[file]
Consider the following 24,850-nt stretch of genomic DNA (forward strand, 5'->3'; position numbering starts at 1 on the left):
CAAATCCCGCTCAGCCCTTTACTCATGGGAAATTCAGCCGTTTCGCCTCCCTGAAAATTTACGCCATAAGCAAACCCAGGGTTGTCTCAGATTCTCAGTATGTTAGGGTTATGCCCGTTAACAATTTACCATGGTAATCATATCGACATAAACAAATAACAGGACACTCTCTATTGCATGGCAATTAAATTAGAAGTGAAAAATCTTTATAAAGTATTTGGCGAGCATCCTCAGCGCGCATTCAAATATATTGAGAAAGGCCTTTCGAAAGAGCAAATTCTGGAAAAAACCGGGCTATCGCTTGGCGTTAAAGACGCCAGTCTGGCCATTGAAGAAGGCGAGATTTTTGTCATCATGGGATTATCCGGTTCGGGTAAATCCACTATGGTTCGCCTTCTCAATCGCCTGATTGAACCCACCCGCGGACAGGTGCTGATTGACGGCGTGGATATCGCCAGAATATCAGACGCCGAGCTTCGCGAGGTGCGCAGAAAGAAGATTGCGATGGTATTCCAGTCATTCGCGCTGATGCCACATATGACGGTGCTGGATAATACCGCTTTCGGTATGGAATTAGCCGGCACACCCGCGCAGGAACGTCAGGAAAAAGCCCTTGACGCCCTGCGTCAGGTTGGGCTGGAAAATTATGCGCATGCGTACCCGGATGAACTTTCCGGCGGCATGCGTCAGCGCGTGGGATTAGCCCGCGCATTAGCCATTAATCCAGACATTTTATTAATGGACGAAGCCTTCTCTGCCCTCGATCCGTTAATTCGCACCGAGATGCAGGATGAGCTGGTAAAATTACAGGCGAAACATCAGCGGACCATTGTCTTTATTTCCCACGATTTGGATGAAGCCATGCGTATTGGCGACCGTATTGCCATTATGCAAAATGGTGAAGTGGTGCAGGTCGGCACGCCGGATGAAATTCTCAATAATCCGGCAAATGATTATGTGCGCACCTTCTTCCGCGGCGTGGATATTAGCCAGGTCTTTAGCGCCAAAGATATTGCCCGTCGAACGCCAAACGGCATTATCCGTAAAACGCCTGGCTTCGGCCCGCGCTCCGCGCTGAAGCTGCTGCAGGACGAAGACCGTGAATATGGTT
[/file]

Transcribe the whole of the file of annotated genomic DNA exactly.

Consider the following 24,850-nt stretch of genomic DNA (forward strand, 5'->3'; position numbering starts at 1 on the left):
CAAATCCCGCTCAGCCCTTTACTCATGGGAAATTCAGCCGTTTCGCCTCCCTGAAAATTTACGCCATAAGCAAACCCAGGGTTGTCTCAGATTCTCAGTATGTTAGGGTTATGCCCGTTAACAATTTACCATGGTAATCATATCGACATAAACAAATAACAGGACACTCTCTATTGCATGGCAATTAAATTAGAAGTGAAAAATCTTTATAAAGTATTTGGCGAGCATCCTCAGCGCGCATTCAAATATATTGAGAAAGGCCTTTCGAAAGAGCAAATTCTGGAAAAAACCGGGCTATCGCTTGGCGTTAAAGACGCCAGTCTGGCCATTGAAGAAGGCGAGATTTTTGTCATCATGGGATTATCCGGTTCGGGTAAATCCACTATGGTTCGCCTTCTCAATCGCCTGATTGAACCCACCCGCGGACAGGTGCTGATTGACGGCGTGGATATCGCCAGAATATCAGACGCCGAGCTTCGCGAGGTGCGCAGAAAGAAGATTGCGATGGTATTCCAGTCATTCGCGCTGATGCCACATATGACGGTGCTGGATAATACCGCTTTCGGTATGGAATTAGCCGGCACACCCGCGCAGGAACGTCAGGAAAAAGCCCTTGACGCCCTGCGTCAGGTTGGGCTGGAAAATTATGCGCATGCGTACCCGGATGAACTTTCCGGCGGCATGCGTCAGCGCGTGGGATTAGCCCGCGCATTAGCCATTAATCCAGACATTTTATTAATGGACGAAGCCTTCTCTGCCCTCGATCCGTTAATTCGCACCGAGATGCAGGATGAGCTGGTAAAATTACAGGCGAAACATCAGCGGACCATTGTCTTTATTTCCCACGATTTGGATGAAGCCATGCGTATTGGCGACCGTATTGCCATTATGCAAAATGGTGAAGTGGTGCAGGTCGGCACGCCGGATGAAATTCTCAATAATCCGGCAAATGATTATGTGCGCACCTTCTTCCGCGGCGTGGATATTAGCCAGGTCTTTAGCGCCAAAGATATTGCCCGTCGAACGCCAAACGGCATTATCCGTAAAACGCCTGGCTTCGGCCCGCGCTCCGCGCTGAAGCTGCTGCAGGACGAAGACCGTGAATATGGTT